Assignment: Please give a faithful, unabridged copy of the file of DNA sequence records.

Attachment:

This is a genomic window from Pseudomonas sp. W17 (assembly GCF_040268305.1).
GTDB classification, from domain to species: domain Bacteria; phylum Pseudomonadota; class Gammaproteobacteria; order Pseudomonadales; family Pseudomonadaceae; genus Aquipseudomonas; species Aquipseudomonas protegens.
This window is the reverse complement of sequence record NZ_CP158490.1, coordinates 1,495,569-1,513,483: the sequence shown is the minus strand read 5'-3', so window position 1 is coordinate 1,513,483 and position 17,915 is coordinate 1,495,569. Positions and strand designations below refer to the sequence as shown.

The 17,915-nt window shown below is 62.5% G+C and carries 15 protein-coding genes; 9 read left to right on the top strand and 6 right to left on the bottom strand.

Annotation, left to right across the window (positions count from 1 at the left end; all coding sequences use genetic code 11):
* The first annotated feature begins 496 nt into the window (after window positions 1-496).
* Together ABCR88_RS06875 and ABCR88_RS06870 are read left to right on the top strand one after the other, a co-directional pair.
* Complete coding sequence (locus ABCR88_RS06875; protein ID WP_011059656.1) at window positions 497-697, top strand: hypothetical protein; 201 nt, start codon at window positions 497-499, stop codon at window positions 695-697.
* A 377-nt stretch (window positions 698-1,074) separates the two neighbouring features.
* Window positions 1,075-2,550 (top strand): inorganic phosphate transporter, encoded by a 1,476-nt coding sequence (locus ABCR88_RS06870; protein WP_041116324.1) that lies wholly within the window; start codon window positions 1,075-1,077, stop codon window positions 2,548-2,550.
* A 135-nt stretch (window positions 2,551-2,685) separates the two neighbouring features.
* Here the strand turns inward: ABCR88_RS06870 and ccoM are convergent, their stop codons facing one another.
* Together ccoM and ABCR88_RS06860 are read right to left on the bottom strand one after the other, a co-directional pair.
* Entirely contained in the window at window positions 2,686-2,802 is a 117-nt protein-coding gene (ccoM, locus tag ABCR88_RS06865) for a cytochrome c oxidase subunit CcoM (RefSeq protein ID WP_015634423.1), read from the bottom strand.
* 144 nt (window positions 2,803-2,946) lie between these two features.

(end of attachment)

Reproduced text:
This is a genomic window from Pseudomonas sp. W17 (assembly GCF_040268305.1).
GTDB classification, from domain to species: domain Bacteria; phylum Pseudomonadota; class Gammaproteobacteria; order Pseudomonadales; family Pseudomonadaceae; genus Aquipseudomonas; species Aquipseudomonas protegens.
This window is the reverse complement of sequence record NZ_CP158490.1, coordinates 1,495,569-1,513,483: the sequence shown is the minus strand read 5'-3', so window position 1 is coordinate 1,513,483 and position 17,915 is coordinate 1,495,569. Positions and strand designations below refer to the sequence as shown.

The 17,915-nt window shown below is 62.5% G+C and carries 15 protein-coding genes; 9 read left to right on the top strand and 6 right to left on the bottom strand.

Annotation, left to right across the window (positions count from 1 at the left end; all coding sequences use genetic code 11):
* The first annotated feature begins 496 nt into the window (after window positions 1-496).
* Together ABCR88_RS06875 and ABCR88_RS06870 are read left to right on the top strand one after the other, a co-directional pair.
* Complete coding sequence (locus ABCR88_RS06875; protein ID WP_011059656.1) at window positions 497-697, top strand: hypothetical protein; 201 nt, start codon at window positions 497-499, stop codon at window positions 695-697.
* A 377-nt stretch (window positions 698-1,074) separates the two neighbouring features.
* Window positions 1,075-2,550 (top strand): inorganic phosphate transporter, encoded by a 1,476-nt coding sequence (locus ABCR88_RS06870; protein WP_041116324.1) that lies wholly within the window; start codon window positions 1,075-1,077, stop codon window positions 2,548-2,550.
* A 135-nt stretch (window positions 2,551-2,685) separates the two neighbouring features.
* Here the strand turns inward: ABCR88_RS06870 and ccoM are convergent, their stop codons facing one another.
* Together ccoM and ABCR88_RS06860 are read right to left on the bottom strand one after the other, a co-directional pair.
* Entirely contained in the window at window positions 2,686-2,802 is a 117-nt protein-coding gene (ccoM, locus tag ABCR88_RS06865) for a cytochrome c oxidase subunit CcoM (RefSeq protein ID WP_015634423.1), read from the bottom strand.
* 144 nt (window positions 2,803-2,946) lie between these two features.